Morning light failed to hit us once again.
Afternoon comes too soon,
So what’s the point of rising from this nest of rest?
A collage of night surrounds our hollow shells,
And bottled water keeps us in tune with our senses.
A dreamlike state,
I’m only half aware of my oyster pearl lying there
On my right-hand side.
Sliding down a path that’s dangerously sloped,
Bumping into thorny bushes and vicious country nettles.
I lay there bleeding, bruised and somewhat weary,
But my peace of mind lives on,
Smiling without query
For some morning light.
The above words have been on my mind this morning, I guess it would be rude to not at least try to work out why. How old I was when I wrote those words is not known. I was probably in my late teens.
I think it is about waking up in the afternoon and wishing to be the child who loved to get up early in the morning, ready to get mildly injured in the throes of a great adventure.
The words became lyrics to one of the first songs I lamely strummed on a relatively tuned acoustic guitar, in my bedroom while a cassette recorder, with a built-in microphone, struggled to tinnily record the pained sounds that were being produced.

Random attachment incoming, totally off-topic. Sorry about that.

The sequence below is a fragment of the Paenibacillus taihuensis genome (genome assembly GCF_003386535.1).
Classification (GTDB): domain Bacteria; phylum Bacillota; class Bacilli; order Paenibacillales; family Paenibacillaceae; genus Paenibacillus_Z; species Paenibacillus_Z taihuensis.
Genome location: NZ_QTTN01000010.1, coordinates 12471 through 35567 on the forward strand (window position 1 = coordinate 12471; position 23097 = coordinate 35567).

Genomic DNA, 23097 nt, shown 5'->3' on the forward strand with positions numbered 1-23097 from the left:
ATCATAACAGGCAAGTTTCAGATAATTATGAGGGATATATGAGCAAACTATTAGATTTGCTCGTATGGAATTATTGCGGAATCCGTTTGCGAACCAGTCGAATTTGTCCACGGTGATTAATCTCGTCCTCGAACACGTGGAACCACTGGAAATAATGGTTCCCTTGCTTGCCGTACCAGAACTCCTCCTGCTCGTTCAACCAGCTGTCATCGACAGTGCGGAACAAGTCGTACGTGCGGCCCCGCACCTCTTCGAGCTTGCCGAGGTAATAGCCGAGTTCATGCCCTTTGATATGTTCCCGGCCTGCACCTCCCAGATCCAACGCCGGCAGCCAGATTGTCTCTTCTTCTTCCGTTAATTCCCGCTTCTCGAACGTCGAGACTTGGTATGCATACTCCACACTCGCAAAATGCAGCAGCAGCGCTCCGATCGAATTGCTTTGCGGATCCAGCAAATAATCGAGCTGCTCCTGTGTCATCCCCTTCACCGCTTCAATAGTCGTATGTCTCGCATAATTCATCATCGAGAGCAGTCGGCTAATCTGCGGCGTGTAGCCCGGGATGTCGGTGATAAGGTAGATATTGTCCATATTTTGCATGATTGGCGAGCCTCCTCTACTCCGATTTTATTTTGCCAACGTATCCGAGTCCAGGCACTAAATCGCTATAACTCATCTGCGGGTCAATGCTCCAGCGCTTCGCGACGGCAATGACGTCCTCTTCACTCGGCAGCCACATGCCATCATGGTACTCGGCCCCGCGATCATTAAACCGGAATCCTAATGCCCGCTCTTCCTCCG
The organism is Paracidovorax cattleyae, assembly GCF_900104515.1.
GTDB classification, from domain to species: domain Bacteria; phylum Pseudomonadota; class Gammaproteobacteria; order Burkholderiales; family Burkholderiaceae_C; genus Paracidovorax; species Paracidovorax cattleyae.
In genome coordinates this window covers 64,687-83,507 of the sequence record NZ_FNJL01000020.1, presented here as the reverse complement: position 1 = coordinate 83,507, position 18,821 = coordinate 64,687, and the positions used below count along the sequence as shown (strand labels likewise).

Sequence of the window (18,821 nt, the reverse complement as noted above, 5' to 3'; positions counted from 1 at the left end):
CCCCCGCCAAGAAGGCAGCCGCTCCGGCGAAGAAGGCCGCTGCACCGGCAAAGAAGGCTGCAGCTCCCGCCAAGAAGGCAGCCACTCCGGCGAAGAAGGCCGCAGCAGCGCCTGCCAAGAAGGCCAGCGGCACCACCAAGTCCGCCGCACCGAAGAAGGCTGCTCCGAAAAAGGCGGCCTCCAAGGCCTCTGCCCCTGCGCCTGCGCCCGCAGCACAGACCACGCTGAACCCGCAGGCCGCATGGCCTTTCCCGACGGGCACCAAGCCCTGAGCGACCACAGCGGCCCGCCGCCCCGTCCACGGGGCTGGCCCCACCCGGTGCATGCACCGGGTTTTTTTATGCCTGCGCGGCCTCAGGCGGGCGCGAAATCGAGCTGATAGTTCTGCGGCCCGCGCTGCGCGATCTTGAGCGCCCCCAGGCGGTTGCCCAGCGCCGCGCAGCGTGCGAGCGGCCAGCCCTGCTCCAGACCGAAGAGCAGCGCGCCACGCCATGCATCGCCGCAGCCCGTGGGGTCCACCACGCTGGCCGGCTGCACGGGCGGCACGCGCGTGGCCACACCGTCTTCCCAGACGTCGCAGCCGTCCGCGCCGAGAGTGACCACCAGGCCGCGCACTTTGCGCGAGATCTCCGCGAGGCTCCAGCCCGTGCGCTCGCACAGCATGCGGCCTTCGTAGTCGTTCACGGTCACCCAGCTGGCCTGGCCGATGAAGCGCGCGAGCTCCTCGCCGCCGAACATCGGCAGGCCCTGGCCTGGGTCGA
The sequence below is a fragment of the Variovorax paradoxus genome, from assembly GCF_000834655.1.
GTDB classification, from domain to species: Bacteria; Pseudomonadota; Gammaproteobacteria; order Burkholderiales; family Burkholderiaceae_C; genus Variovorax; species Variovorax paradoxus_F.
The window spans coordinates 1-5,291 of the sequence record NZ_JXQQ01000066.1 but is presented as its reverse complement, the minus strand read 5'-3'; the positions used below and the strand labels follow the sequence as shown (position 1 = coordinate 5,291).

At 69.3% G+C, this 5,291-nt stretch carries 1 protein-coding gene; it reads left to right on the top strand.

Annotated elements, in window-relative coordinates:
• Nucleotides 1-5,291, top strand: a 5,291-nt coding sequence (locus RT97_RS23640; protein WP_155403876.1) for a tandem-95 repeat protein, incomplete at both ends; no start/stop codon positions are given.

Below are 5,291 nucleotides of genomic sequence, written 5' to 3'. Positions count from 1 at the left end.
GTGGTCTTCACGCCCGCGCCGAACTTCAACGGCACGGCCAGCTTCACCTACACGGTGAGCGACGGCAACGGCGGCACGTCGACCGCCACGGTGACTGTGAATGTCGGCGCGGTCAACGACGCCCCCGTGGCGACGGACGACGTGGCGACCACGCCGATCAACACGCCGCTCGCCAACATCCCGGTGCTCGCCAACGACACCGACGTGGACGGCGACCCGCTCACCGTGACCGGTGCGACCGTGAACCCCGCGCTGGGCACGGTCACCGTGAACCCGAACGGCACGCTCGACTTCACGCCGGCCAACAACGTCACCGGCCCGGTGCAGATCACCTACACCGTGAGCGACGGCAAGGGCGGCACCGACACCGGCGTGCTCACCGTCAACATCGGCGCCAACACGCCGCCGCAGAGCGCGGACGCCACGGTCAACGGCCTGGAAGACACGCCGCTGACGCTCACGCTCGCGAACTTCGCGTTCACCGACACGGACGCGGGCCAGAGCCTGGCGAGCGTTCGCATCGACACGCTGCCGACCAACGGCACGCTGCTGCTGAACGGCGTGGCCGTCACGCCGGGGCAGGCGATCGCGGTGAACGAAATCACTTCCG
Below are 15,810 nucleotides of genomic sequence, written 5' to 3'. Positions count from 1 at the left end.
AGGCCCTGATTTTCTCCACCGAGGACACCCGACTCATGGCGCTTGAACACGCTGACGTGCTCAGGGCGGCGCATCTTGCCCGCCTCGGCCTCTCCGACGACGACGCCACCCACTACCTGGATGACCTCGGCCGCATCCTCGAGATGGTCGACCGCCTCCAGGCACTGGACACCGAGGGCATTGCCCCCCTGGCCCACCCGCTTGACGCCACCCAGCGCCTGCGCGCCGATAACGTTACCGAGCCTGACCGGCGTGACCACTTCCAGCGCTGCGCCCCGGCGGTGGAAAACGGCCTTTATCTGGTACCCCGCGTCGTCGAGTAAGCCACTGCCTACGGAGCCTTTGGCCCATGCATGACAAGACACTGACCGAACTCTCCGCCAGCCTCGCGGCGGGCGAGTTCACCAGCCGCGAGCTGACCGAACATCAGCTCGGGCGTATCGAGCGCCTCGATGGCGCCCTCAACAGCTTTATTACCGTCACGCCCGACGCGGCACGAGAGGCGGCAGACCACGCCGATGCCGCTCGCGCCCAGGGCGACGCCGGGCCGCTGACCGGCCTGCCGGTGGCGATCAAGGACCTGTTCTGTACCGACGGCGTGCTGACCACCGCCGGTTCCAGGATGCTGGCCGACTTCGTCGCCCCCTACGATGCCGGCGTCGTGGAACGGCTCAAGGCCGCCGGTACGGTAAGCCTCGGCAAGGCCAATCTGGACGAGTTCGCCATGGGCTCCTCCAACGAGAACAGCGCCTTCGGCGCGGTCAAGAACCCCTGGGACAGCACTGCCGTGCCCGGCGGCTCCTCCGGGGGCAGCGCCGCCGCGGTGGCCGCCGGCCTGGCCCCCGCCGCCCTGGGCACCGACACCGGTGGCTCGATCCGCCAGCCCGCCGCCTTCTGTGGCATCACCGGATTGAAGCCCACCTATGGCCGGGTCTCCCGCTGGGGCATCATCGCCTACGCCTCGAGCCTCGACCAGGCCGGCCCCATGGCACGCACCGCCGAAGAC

I dread to think what my family thought of me when I spent hours in seclusion in my bedroom of our detached home, with my guitar surrounded by often hard to decipher scribbles on crumpled pieces of scrap paper.
I was often ordered by my father to keep the noise down, and I always did my best to not disturb anybody.
Interestingly, in my mid-twenties, my father started giving me Bob Dylan, Leadbelly, Slim Whitman and Bessie Smith CDs. I paid no mind as to why at the time, but think I’m beginning to understand.
Any time I have tried to write a song it has rarely, probably never, worked out very well. I am not a musician. I am someone who loves to write words and to express them by singing rather than talking.
I write. I then walk away from what was written.
Occasionally I will find some forgotten words I’ve written down on a piece of paper, and start strumming a combination of simple chords, and usually, after a few minutes, I am singing like a chain-smoking fallen angel.
The combination of singing the words like this the first few times causes my eyes to fill up with small pools of salty water. I convinced myself once that this process was to drain the excess Lithium Carbonate from my brain.
Nowadays I occasionally come across a very old scrap of paper with some words on it, and can instantly tell I once authored the words by the mixture of dried up tear water and ink smudges.
There are no tear stains on anything I’ve written in the last two years. This is because virtually all of my words have been written via a computer or mobile phone.
It is probably time to start writing with ink on paper again, to strum the rust off my guitar strings and to sing without disturbing Emily, Jack the wonder dog and my neighbours, in the makeshift study area on the detached side of our semi-detached rented abode.